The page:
As I said in my video, “I WILL Get Better,” I think about my Aunt Gigi every time I wind up in the depression tunnel, and remember her repeating to me over the phone a few years back: “You will get better. Repeat that. You WILL get better.” Peter J. Steincrohn, M.D., author of “How to Stop Killing Yourself” wrote: “Faith is a powerful antidote against illness. Keep repeating – and believing: I WILL get well. If you believe, you help your doctor and yourself.” And this paragraph from William Styron’s “Darkness Visible” always reassures me:

If depression had no termination, then suicide would, indeed, be the only remedy. But one need not sound the false or inspirational note to stress the truth that depression is not the soul’s annihilation; men and women who have recovered from the disease–and they are countless–bear witness to what is probably its only saving grace: it is conquerable.

5. Take baby steps … a day at a time.

On mornings that I wake up with that nauseating knot of anxiety in my stomach, everything seems overwhelming. Getting myself to the bathroom so that I can brush my teeth feels seems like a triathlon in August. So I don’t attempt the triathlon. I only have to worry about getting my left foot down on the ground. And then my right one. And then I have to stand.

I’ll look at my to-do list and cross off two-thirds of it. “What on this list do I absolutely HAVE to do?” I say so myself. Everything else can wait. And then I start with the first thing, and do the first mini-movement that I need to do in order to accomplish that. If it’s getting Katherine dressed, that means 1. Finding Katherine. (That’s harder than it sounds.) 2. Picking out an outfit. (Ditto.) 3. Helping her out of her nightgown and into her clothes. (That’s where my nervous system almost shuts down.) And so on. Each item on the list can be broken down into a dozen mini-steps.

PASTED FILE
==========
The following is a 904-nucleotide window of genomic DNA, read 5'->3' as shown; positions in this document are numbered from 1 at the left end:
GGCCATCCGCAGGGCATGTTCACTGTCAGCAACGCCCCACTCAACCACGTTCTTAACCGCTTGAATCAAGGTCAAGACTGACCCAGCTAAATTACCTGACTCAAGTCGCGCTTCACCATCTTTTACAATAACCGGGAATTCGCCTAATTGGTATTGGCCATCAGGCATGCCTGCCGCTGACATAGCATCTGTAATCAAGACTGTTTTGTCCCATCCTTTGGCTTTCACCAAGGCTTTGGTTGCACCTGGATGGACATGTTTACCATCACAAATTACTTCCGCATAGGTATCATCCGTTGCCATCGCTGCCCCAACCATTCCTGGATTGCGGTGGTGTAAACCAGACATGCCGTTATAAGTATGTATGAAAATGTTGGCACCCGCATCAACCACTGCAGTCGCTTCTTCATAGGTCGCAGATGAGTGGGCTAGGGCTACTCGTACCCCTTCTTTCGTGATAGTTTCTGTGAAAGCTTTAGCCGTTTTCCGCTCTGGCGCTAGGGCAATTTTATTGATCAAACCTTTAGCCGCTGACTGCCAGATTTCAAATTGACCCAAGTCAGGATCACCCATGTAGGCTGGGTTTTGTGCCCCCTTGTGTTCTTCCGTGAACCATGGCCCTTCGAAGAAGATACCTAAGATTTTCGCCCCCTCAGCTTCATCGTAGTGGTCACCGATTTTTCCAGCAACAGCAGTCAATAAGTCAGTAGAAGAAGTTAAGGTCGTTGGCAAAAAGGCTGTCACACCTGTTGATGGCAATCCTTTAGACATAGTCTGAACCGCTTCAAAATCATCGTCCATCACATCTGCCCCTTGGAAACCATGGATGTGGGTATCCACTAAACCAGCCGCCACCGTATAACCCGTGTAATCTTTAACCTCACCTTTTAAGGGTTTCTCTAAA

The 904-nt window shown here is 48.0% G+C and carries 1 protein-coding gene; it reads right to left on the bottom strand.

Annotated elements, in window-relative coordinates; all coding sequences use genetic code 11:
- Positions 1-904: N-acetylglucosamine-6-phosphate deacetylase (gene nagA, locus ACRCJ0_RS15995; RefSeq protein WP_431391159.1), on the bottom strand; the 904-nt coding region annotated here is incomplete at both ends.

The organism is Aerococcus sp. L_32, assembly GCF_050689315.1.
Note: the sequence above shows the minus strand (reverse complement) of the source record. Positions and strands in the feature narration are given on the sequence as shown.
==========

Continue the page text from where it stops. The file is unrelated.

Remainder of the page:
6. Distract yourself.

Some days I’m just not worth much. All I can do is distract myself … to keep myself from thinking about how awful I feel. Just like Fr. Joe carved figurines out of soap when he was depressed, and Priscilla made jewelry to keep her mind off of her anxiety, I will try to do anything to keep my brain occupied and away from my hurt, sort of like I did when I was in labor: baking chocolate-chip cookies, looking through old pictures, listening to Beethoven and Mozart, watching a comedy, swimming, running, biking, or hiking through the woods. (I didn’t do all of that in labor, though.)

7. Get out your self-esteem file.

For the past few days I’ve been carrying around letters from my self-esteem file in my pocket like a baby blanket. Some people have told me that my self-esteem must be shallow if I have to rely on praise from other people. Maybe it is. But I have to start somewhere, and anyone who has sat in that panic place where you want to end it all, knows that it’s virtually impossible at that time to come up with a list of your own strengths. So you have to believe what other people say.

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Therese J. Borchard writes the daily Beliefnet.com blog Beyond Blue (voted by Psych Central as one of the Top 10 Depression Blogs) and moderates Group Beyond Blue, the Beliefnet Community online support group for depression. Her memoir “Beyond Blue: Surviving Depression & Anxiety and Making the Most of Bad Genes” will be released in January of 2010. Subscribe to Beyond Blue here or visit her at www.ThereseBorchard.com.